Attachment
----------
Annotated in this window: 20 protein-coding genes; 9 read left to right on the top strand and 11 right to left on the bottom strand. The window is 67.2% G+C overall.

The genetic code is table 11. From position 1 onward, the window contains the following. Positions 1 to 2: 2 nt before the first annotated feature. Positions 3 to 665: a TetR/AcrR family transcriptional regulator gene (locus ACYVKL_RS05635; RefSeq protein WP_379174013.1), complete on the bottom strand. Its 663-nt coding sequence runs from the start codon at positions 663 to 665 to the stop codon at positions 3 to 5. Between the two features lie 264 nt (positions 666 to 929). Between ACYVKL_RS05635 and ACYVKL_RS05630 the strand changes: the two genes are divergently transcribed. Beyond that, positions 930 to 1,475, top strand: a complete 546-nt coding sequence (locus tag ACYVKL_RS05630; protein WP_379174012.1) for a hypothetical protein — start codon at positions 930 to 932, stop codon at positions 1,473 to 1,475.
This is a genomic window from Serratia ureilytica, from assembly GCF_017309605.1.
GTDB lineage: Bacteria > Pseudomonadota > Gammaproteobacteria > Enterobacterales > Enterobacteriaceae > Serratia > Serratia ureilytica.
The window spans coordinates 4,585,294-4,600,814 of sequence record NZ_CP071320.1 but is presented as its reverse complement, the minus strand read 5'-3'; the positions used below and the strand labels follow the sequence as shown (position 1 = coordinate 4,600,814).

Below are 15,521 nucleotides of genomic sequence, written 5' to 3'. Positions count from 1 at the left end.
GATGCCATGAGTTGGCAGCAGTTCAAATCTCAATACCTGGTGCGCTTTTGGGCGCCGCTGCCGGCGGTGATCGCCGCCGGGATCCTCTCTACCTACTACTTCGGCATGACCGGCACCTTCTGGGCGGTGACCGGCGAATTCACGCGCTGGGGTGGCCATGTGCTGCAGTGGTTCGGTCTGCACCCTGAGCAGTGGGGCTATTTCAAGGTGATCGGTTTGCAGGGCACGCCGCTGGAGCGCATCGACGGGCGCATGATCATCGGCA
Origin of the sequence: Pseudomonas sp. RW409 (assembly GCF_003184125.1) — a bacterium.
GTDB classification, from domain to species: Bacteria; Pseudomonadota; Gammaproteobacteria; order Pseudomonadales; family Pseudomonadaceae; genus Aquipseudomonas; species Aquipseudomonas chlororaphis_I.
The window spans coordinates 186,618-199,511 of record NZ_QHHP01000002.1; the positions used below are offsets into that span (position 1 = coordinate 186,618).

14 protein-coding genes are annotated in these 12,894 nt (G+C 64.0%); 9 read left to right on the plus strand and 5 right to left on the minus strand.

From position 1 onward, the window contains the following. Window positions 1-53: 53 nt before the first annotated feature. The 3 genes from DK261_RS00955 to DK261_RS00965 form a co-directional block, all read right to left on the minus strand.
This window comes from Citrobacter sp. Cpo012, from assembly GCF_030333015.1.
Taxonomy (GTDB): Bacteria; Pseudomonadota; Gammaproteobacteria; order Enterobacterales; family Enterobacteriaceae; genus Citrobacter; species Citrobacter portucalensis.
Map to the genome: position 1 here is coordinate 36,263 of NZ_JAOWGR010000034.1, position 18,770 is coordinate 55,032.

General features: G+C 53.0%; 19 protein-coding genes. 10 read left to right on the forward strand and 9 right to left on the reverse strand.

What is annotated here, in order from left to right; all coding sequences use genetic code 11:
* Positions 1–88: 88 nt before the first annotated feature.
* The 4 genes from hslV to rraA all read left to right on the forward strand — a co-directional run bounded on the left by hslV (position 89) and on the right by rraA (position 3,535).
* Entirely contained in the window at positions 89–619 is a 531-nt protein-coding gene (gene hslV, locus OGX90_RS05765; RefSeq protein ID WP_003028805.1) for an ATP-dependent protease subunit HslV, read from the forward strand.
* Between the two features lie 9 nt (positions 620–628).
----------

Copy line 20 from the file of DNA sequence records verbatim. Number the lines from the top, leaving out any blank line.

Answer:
* Entirely contained in the window at positions 89–619 is a 531-nt protein-coding gene (gene hslV, locus OGX90_RS05765; RefSeq protein ID WP_003028805.1) for an ATP-dependent protease subunit HslV, read from the forward strand.